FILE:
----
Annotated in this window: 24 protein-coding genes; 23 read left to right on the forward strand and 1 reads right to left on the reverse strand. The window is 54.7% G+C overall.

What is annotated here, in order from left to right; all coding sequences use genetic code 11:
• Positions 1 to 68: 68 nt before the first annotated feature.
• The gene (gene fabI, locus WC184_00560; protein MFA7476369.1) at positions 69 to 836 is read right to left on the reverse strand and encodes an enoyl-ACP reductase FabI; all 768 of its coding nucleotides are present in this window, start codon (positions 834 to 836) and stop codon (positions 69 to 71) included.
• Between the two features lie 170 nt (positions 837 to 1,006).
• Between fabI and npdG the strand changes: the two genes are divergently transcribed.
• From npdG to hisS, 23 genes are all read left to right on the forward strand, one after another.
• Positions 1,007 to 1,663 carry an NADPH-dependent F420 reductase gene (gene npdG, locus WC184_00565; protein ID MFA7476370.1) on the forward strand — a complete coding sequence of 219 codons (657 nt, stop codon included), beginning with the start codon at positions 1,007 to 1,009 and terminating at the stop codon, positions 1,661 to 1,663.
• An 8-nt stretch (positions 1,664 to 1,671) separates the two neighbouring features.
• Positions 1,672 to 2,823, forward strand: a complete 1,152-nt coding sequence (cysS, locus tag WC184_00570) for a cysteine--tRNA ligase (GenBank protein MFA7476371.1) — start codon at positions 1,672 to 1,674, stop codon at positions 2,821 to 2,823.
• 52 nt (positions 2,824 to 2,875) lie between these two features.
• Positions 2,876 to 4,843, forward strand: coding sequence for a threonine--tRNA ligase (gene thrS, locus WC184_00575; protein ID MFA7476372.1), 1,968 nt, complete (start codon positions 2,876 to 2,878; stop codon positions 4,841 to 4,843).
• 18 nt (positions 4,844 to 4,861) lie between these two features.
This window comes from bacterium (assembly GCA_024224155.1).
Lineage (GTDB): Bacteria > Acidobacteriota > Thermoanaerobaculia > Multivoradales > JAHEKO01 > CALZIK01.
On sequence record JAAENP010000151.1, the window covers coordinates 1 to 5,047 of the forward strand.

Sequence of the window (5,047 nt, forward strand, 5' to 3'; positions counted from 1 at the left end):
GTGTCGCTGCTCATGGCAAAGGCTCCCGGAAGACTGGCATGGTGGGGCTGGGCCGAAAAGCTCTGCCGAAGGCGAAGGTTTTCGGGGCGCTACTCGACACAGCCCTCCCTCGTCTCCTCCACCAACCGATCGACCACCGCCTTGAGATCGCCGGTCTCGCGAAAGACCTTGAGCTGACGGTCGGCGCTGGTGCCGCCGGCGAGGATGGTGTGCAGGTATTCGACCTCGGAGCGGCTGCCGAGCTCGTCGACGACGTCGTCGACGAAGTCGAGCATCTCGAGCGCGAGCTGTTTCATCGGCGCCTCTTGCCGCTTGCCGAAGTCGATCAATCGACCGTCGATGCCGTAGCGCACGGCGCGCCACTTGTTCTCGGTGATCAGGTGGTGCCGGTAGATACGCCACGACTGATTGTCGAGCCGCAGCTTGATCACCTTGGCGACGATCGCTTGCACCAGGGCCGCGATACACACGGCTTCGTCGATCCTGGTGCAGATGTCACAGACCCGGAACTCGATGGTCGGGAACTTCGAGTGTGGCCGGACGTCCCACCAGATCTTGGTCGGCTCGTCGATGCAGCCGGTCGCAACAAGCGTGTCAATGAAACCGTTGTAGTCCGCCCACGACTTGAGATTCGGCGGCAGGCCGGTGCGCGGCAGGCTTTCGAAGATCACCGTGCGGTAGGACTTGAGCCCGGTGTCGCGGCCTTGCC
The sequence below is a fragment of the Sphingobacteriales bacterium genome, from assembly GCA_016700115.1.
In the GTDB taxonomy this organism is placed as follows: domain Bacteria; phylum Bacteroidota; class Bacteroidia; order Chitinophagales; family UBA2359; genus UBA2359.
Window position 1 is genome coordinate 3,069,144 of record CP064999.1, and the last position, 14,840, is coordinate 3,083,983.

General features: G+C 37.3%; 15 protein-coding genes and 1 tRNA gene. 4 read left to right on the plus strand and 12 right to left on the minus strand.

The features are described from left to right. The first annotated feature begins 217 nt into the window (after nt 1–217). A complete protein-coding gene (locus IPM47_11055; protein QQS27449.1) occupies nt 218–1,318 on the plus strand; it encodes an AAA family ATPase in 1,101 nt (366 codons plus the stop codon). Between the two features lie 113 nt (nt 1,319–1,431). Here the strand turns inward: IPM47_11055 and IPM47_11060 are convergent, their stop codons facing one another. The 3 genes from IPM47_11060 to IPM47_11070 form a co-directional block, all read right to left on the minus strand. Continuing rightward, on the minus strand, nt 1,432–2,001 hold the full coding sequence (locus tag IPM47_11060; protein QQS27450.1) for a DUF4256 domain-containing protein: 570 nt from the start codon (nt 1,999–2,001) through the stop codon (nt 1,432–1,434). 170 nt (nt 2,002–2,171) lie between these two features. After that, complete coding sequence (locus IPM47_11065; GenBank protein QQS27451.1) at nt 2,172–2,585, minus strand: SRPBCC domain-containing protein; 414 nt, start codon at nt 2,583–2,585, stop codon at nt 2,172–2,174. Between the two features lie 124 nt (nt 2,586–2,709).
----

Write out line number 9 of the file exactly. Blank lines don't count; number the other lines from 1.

• An 8-nt stretch (positions 1,664 to 1,671) separates the two neighbouring features.